In other words, stock prices reflect an unsustainable government policy, and not the real health of the economy.


Still, it’s good news that the unemployment rate is falling, and is falling by every measure.


Public employment fails to keep up

October 14, 2014


My e-mail pen pal Bill Harvey sent me links to articles with the charts shown above, both from the Economic Policy Institute, whcih the seriousness of the current attack on the public sector and the decline of public employment.

Public employment, unlike in previous economic recoveries, is still depressed, especially at the state and local level.  In and of itself, this creates a drag on the whole economy, just like job losses in any other category.

And after a certain point there aren’t enough public employees left to do their jobs adequately.   Teachers with too-large classes teach less effectively.  Firefighters with too-long shifts and too-small crews fight less effectively.  Nurses with too many patients may not be able to keep track of them as they should.  Public roads and public utilities aren’t maintained.

While there can be featherbedding in public employment, this is not the situation now.  Public services in many places are in dire straits.


Low interest rates haven’t spurred a recovery

October 10, 2014

It’s a financial axiom that central banks can make money available and set the rates, but they cannot dictate where it goes.

Yet, the IMF just now seems to be figuring that out.

As for central bank sponsored “risk taking,” haven’t we seen enough already?

Where the Money Went

  • Junk bond speculation
  • Stock market speculation
  • Stock market buybacks at ludicrous prices
  • Robots in lieu of hiring
  • Free profit for banks thanks to interest on “excess reserves”
  • Private equity firms buying up houses
  • In Europe, banks loaded up on their own allegedly risk-free bonds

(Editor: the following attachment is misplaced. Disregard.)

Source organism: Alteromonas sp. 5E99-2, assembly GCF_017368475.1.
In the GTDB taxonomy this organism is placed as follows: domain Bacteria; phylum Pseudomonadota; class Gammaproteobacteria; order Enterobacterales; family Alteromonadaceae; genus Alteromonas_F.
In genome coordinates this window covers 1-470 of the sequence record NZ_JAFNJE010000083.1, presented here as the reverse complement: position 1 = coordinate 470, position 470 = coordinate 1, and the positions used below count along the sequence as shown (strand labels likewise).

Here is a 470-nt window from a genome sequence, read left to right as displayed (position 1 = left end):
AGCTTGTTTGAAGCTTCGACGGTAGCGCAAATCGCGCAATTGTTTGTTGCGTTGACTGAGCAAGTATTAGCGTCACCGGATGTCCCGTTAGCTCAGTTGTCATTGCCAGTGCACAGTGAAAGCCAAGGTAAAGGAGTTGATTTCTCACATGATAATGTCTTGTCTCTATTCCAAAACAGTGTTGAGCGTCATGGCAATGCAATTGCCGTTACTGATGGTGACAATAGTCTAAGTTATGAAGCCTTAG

• In China, property bubbles and profitless SOEs [state-owned enterprises]

Where the Money Didn’t Go

  • Higher wages
  • Infrastructure
  • Investment

via Mish’s Global Economic Trend Analysis.

(Hat tip to Naked Capitalism)


The U.S. jobs market has recovered (or has it?)

June 7, 2014

The number of Americans with jobs has at long last gotten back to where it was before the state of the recession.

As the chart above shows, this has taken much longer than after any previous recession since World War Two.

But this doesn’t mean the U.S. economy is back to normal.  The population has grown since then, and so we still have a higher number of Americans than before who are out of work.

Economists define a recession as two quarters of a year in which GDP (output of goods and services) has fallen, and a recovery as two quarters in which GDP has risen again.

In theory this would automatically mean an increase in jobs.  If the output of goods and services is increasing, then supposedly more people are being put to work to produce these goods and services.  But this time around, there is a disconnect.

The percentage of working-age Americans with jobs is far below pre-recession levels.  Most Americans, based on their personal experience, think the United States is still in a recession.


The extremely slow U.S. economic recovery

May 6, 2013

The Dow Jones average is back to where it was before.   The American job market still has a long way to go.

Dow hits record high

There is less to these charts than meets the eye.  Stock prices and jobs are rebounding, but investors are not doing all that well, and job-seekers are doing worse.

The Dow Jones average for the past six years has not kept up with inflation, even though the rate of inflation is extremely low.   And the bottom chart shows just how slow the rebound in jobs has been compared to previous economic recoveries.  Just as the stock market ought to keep up with inflation, the job market ought to keep up with population growth.  In other words, even when the number of jobs gets back to what it was in 2007, we’ll still be behind.

The official unemployment rate for April was 7.5 percent.  Economist David F. Ruccio pointed out that this means there are 11.6 million Americans still looking for work, four years after the supposed beginning of the economic recovery.

The Bureau of Labor Statistics reports its U-6 rate of unemployment, which includes jobless people who’ve given up looking for work, and part-time workers who want to work full-time, is 13.9 percent.   This is 21.9 million Americans, roughly one in seven eligible workers.